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Computing Reservoir Yield
USACE‑SWD Modeling Techniques
Computing Reservoir Yield
This section provides instructions to convert an existing working USACE‑SWD model into a yield study using iterative MRM. A yield study is used to determine the largest average diversion that can be made from a single reservoir such that the reservoir will not drop below the bottom of conservation pool at any time during the run period. Other operating policies like Surcharge, Regulation Discharge, Flood Control, Low-flow Release, and Hydropower can be included in this analysis. The following files are needed for this analysis.
Note:  These files were updated for RiverWare 7.3.
Contact riverware‑support@colorado.edu for the files that correspond to this document.
• YieldStudy.rls.gz. An MRM ruleset that controls the run iteration and determines the yield for each run.
• YieldStudy.obj. An importable data object containing the slots referenced by YieldStudy.rls.gz
• YieldStudy.sct. An optional SCT used to view the integer indexed slots in the data object imported from YieldStudy.obj
Figure 5.1  Yield study data object
Steps
Given a working model for a basin, to conduct a reservoir yield study, the following changes need to be made.
1. Import the yield study data object.
– Select the workspace menu item Workspace, then Objects, then Import Objects and import the file YieldStudy.obj.This will create a new data object named Yield Study Data.
The slots on this object used for input data are as follows.
– Reservoir Data for Bisection. The name of the reservoirs which are participating in the yield study should appear as the row labels of the Reservoir Data for Bisection Table Slot. Append rows as necessary using the Edit menu. Edit the row label as appropriate using the View, then Edit Row Labels menu. When editing row Labels, there is a useful button in the Edit Row Labels dialog to Set Label(s) to an Object Name. The yield study ruleset requires a lower limit on the yield for each individual reservoir. By default the algorithm will use 0.0cfs as the lower limit. If this is not a reasonable lower limit, you can provide an alternative value in the Minimum Yield column of the table. The yield study ruleset also requires an upper limit on the yield for each individual reservoir. By default it will use the average inflow, over the run, for each reservoir. If this is not a reasonable upper limit, you can provide an alternative value in the Maximum Yield column of the table. For certain algorithms, an Initial Yield to Try can be provided as a column.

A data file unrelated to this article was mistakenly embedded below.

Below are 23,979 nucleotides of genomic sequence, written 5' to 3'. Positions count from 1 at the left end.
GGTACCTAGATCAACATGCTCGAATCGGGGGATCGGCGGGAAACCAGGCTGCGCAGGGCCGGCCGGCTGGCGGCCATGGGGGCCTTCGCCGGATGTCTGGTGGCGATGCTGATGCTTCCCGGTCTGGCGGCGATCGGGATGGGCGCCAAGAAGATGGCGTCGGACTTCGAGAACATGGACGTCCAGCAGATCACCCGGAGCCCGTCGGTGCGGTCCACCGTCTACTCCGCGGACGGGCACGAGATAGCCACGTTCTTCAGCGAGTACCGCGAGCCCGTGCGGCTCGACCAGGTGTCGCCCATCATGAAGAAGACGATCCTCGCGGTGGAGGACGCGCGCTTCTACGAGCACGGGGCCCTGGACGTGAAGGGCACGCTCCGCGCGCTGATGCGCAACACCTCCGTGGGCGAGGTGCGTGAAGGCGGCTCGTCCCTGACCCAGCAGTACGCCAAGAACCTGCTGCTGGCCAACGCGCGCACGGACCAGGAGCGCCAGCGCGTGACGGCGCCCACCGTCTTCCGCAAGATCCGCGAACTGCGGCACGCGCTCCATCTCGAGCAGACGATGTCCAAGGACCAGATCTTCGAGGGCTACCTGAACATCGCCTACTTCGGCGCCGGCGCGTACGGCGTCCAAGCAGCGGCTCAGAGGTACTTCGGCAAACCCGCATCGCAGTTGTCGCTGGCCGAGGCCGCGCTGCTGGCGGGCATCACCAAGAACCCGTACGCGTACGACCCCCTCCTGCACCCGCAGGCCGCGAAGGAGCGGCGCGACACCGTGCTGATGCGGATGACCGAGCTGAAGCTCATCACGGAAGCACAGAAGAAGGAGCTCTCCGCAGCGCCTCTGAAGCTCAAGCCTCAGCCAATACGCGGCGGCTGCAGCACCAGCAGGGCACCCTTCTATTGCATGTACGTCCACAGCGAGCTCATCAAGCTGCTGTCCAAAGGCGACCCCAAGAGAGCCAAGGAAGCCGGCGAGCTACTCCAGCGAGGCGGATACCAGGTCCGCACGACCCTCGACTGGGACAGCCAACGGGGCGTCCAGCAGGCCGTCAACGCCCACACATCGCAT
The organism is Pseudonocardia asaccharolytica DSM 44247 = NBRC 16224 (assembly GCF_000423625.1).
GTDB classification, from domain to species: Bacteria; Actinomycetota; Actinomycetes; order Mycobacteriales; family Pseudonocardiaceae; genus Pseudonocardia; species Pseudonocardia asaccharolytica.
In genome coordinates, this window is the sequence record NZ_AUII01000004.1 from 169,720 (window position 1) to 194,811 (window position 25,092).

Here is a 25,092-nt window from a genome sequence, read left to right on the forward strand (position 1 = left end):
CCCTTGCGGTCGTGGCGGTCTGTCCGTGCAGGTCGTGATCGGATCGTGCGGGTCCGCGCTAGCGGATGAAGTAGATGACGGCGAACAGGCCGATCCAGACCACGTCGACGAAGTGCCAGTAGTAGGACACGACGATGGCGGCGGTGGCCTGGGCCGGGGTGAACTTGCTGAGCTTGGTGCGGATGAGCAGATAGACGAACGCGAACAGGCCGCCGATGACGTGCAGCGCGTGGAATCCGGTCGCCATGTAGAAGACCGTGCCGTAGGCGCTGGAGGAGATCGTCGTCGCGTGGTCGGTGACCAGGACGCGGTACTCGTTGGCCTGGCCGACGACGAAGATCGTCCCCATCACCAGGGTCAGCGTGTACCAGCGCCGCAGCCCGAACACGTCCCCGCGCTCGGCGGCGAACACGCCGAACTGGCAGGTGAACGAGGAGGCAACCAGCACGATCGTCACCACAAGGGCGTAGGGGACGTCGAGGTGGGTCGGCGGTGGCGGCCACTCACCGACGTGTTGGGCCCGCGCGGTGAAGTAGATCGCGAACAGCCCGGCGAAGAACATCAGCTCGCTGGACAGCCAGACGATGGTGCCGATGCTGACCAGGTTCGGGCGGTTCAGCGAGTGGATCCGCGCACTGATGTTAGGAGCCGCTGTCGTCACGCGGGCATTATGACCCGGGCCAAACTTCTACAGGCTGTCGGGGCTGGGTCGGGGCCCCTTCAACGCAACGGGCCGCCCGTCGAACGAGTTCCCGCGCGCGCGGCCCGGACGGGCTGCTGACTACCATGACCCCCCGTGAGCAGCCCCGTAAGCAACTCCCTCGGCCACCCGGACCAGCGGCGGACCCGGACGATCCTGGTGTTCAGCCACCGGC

– Convergence From Above, Convergence From Below. The scalar values representing how accurate the yield value should be above or below the exact answer: Convergence From Above and Convergence From Below.
– Yield Distribution. This optional periodic slot is used to specify factors for distributing the average yield throughout the year. The values in the slot are the fraction or percentage of the average yield to be applied to each timestep in the run. The values in this slot should average to 1.0 over the course of a year. A prerun rule will check that they average to 1.0 and stop the run if they do not. If this slot is to be used, makes sure to use the MRM rule Use Distribution Pattern. See Step 4., below.
• The remaining slots on this data object contain output values from the yield study. Most of them are indexed by the MRM run number.
– Yield. Integer indexed series slot contains the results of the analysis (indexed by the MRM run number). Append columns as necessary using the Edit menu. On the Yield slot, modify the column label (using the View, then Edit Column Labels menu) to match the reservoir's name. When editing column Labels, there is a useful button in the Edit Column Labels dialog to Set Label(s) to an Object Name.
– Reservoir Index. Integer indexed series slot that tracks which reservoir is being analyzed (indexed by the MRM run number). In a single reservoir study, this value will always be output as zero.
– Yield Upper Bound, Yield Lower Bound. Integer indexed series slots indicating the bounds used for the current iteration by the bisection method on the current reservoir (indexed by the MRM run number).
– Minimum Level Difference. Integer indexed series slot showing the minimum difference between pool elevation and the bottom of the conservation pool for the current reservoir at the current run (indexed by the MRM run number).
– Minimum Level Difference Date. Integer indexed series slot containing the date at which the Minimum Difference occurs.
– Critical Period Start Date, Critical Period End Date, and Critical Period Duration. These integer indexed slots have a unit type of DateTime. They are used to store the dates when the critical period starts, ends, and the duration, respectively.